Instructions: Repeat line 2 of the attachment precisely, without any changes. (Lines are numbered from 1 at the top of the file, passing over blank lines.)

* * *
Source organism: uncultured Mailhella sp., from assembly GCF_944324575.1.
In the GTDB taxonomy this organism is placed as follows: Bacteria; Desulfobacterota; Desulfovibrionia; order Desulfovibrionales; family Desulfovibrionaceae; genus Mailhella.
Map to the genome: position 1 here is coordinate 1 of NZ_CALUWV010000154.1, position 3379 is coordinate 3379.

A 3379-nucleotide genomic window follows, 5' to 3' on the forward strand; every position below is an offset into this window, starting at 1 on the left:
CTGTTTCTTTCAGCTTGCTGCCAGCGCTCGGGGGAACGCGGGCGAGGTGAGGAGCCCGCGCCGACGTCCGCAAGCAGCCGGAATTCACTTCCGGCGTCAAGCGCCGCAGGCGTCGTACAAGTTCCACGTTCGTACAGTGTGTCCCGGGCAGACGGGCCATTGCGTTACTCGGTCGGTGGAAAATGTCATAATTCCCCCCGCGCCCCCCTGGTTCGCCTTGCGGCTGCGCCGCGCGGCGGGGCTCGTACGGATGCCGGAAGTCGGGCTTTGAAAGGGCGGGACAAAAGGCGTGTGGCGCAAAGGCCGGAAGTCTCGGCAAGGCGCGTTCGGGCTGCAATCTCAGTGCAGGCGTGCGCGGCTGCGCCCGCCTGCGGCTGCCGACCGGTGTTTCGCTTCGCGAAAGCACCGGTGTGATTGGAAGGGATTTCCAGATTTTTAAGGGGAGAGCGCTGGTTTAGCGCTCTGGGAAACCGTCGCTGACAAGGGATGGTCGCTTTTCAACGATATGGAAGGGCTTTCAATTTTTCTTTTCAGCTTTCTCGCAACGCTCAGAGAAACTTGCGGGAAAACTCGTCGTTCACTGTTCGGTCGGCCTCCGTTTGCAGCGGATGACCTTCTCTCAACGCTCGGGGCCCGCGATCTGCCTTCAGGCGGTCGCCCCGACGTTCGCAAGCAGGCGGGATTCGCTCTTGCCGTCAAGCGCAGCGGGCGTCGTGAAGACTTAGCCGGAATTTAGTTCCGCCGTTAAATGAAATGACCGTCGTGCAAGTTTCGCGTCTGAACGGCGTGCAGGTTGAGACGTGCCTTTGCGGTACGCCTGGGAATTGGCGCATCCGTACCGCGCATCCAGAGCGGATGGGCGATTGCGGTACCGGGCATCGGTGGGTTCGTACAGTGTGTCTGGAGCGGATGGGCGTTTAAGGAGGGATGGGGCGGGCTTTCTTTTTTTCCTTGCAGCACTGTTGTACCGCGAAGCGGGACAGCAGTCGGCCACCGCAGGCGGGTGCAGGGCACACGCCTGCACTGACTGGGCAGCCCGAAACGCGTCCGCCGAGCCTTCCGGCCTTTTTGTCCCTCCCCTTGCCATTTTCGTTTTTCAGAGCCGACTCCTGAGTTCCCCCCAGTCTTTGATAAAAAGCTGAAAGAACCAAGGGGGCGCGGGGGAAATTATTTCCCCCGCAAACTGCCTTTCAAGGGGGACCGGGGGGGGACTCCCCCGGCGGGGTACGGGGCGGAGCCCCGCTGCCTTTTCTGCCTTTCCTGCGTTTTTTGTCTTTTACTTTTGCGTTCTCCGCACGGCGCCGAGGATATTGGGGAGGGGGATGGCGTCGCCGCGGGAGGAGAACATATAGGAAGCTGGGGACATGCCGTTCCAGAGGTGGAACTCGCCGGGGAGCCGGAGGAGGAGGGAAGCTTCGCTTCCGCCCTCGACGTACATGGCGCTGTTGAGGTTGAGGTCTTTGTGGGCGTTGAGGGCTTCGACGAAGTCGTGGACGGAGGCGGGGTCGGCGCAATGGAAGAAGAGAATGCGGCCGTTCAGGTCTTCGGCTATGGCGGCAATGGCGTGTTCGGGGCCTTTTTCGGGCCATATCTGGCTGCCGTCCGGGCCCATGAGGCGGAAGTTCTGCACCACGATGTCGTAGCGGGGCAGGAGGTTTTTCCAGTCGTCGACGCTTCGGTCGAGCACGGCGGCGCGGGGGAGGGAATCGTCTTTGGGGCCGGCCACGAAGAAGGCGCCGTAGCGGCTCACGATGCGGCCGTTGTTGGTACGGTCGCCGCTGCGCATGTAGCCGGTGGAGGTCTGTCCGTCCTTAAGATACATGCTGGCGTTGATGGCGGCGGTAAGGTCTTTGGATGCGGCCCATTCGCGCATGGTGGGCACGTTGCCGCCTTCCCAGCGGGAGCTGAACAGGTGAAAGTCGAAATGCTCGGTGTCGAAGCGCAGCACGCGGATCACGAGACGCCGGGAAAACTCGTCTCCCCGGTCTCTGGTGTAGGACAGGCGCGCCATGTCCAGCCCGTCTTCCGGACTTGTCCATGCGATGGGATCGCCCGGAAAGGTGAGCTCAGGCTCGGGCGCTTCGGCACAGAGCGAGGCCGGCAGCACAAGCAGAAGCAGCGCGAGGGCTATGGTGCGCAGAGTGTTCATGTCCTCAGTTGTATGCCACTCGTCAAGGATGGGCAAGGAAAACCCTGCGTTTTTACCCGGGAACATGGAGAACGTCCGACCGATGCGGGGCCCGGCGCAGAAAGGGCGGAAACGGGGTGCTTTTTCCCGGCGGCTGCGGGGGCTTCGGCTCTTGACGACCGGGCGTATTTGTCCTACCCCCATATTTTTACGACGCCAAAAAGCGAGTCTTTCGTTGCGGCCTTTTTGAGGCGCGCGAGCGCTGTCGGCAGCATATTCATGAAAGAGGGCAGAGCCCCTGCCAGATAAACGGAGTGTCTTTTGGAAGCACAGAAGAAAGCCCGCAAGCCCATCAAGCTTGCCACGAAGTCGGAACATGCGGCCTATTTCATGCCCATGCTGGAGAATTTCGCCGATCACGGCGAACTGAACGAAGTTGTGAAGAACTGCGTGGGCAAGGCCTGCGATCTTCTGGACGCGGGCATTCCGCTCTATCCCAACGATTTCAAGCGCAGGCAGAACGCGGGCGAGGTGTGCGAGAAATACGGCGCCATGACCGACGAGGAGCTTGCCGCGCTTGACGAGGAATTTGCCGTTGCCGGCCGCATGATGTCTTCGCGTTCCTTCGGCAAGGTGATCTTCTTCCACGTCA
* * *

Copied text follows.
In the GTDB taxonomy this organism is placed as follows: Bacteria; Desulfobacterota; Desulfovibrionia; order Desulfovibrionales; family Desulfovibrionaceae; genus Mailhella.